WHEN the government denies a private-property owner the right to use his or her own land for a harmless activity, I believe a ``taking'' has occurred. It's wrong - morally and legally.
The Fifth Amendment states, ``nor shall private property be taken for public use, without just compensation.'' The amendment does not go on to say, ``except in the case of an endangered species or except in the case of wetlands.''
When you lose your job in the state of Washington because of an owl, your shrimp boat in Louisiana because of a turtle, or your home in California because of a rat, the cost of environmental protection hits home. Conflicts now exist all across the country between environmental protection and property rights.
I support the goals of our nation's environmental laws, such as the Endangered Species Act (ESA). But the law must also allow economic growth and respect private property rights.
My bill, the Private Property Owners Bill of Rights (HR 3875), strikes such a balance. With the help of lead co-sponsor Rep. Jack Fields (R) of Texas, we have built a broad-based bipartisan congressional coalition. In just a few months, 162 members of the United States House of Representatives, of both parties, have added their names.
Most major environmental legislation is bottled up because of pressure from extremist environmental groups. I hope to break this legislative logjam. My bill:
r Requires federal agencies to comply with applicable state and tribal laws relating to private property rights and privacy.
r Prohibits federal agencies that are implementing ESA or wetlands regulations from entering private property for the purpose of gathering information without written consent from the owner.
r Sets up an administrative appeals process for property owners confronted by adverse ESA and wetlands rulings.
r Requires compensation to owners deprived of 50 percent or more of the fair market value or the economically viable use of property because of such rulings.
It's a simple concept. When the government takes your property to build a road or to preserve a wetland, it must pay for it!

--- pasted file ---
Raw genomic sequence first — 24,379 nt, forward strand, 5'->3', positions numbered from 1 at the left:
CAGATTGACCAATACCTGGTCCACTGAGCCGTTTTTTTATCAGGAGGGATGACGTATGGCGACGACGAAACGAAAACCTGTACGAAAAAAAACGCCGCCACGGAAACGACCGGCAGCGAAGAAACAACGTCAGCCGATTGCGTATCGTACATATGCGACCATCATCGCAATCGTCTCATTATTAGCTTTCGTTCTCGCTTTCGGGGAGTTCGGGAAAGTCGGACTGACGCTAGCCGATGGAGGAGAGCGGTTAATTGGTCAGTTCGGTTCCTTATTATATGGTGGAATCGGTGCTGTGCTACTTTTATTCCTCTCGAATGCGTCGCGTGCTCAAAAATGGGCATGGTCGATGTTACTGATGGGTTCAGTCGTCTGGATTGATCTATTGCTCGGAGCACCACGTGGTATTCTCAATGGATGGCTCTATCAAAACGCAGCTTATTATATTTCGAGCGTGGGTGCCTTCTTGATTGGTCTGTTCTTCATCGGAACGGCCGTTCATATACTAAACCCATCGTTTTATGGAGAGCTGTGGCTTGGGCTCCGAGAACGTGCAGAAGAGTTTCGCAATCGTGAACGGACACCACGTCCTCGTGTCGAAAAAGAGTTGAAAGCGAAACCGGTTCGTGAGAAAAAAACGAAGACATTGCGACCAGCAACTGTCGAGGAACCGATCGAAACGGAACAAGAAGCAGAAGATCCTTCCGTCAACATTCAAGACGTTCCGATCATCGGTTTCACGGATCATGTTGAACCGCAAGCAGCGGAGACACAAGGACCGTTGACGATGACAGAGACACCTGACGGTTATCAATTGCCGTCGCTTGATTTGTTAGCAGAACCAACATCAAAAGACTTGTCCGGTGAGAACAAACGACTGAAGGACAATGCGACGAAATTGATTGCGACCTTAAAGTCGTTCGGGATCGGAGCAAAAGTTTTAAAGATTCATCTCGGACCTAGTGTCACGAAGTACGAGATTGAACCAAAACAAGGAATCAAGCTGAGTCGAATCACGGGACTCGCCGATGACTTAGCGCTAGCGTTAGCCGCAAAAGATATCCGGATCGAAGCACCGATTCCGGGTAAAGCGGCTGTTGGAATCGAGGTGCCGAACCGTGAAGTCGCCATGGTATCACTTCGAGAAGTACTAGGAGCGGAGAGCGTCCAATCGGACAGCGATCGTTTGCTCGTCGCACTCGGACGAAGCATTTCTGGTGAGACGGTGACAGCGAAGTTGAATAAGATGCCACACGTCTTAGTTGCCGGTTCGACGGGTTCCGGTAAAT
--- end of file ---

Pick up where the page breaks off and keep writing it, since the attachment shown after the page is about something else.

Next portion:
Opponents have criticized my motives, saying I'm trying to protect big oil or timber companies. My answer is this: They don't need my help. They have the resources to fight the federal government in court. But most working Americans do not.
My commitment to this issue was born out of the horror stories that average, middle-class landowners shared with me.
This insanity came to a head last year during the California brush fires. Many people watched in dismay as their homes burned down because they were not allowed to dig around them and create fire breaks. Why? Because the US Fish and Wildlife Service summarily and arbitrarily determined that such precautions would disturb the habitat of the kangaroo rat. Imagine that. A rat! Something is fundamentally wrong when a rat's home is more important than an American's home.
All across the US, there are conflicts between environmental protection and property rights - often destructive conflicts. A recent editorial in the New Orleans Times Picayune stated, ``Environmentalists, clearly taken aback by this push, and themselves out of touch with their constituents, must acknowledge the concerns of private-property owners and join in efforts to address them.''
According to a recent national poll, more than 90 percent of Americans support efforts to protect private-property rights. Clearly, our federal government is out of touch with the people it should be serving.
The California Desert Protection Act, now pending before a joint House-Senate conference committee, contains my private-property-rights amendment. It was overwhelmingly approved, by a 2-to-1 margin, on the House floor. The full Property Owners Bill of Rights is separately awaiting a congressional hearing before the House Judiciary Committee.
American taxpayers are fed up with environmental extremism in this country. The showdown over private-property rights is coming. And it's coming soon.
* W. J. (Billy) Tauzin (D) of Louisiana is a member of the US House of Representatives.